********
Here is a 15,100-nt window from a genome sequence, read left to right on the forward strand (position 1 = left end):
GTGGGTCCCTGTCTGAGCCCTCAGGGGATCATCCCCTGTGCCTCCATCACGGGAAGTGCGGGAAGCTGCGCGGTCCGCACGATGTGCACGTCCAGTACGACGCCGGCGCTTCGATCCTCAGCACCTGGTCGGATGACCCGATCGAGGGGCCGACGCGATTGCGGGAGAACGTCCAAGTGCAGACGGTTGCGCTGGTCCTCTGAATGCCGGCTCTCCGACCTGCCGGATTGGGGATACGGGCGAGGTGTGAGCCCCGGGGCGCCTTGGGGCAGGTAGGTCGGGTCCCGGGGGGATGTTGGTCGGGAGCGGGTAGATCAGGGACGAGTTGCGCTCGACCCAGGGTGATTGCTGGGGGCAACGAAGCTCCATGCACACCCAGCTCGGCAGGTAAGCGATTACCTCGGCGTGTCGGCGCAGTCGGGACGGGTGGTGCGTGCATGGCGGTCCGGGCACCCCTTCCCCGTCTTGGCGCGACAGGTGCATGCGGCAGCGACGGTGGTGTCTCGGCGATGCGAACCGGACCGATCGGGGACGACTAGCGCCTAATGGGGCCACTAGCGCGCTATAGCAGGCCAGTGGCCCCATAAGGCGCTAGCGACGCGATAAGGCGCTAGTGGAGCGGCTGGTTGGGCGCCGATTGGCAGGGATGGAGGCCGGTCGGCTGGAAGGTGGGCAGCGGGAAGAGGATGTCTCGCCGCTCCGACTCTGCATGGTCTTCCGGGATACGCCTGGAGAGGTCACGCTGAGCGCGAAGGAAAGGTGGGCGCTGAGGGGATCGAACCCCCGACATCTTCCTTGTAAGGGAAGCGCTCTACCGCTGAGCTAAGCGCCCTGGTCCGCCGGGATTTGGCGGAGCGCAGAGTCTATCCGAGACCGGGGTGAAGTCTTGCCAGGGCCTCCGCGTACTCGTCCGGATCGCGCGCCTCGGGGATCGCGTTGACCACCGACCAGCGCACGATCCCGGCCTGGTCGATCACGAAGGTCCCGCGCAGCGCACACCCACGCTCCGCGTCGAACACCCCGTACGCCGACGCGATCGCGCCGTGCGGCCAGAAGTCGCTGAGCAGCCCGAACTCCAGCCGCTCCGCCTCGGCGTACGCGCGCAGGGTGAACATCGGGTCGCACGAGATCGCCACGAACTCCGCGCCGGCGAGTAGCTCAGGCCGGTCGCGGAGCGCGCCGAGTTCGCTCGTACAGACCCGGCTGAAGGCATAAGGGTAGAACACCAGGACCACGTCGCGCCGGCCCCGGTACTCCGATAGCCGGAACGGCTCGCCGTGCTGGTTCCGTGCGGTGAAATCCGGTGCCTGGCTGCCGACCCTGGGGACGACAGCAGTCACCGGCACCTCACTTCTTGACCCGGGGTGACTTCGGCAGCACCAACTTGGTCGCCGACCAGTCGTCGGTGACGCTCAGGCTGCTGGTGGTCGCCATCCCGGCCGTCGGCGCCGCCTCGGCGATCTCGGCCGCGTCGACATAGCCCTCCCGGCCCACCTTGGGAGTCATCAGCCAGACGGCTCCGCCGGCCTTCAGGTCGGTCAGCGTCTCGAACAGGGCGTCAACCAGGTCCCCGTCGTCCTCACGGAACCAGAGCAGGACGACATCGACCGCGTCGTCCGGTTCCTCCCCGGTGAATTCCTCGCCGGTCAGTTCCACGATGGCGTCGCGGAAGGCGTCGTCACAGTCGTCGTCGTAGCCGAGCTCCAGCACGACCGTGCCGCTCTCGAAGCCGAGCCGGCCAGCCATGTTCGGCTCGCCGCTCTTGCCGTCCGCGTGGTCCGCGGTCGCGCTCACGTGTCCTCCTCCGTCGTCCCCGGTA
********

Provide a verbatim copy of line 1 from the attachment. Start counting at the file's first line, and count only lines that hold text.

Here is a 15,100-nt window from a genome sequence, read left to right on the forward strand (position 1 = left end):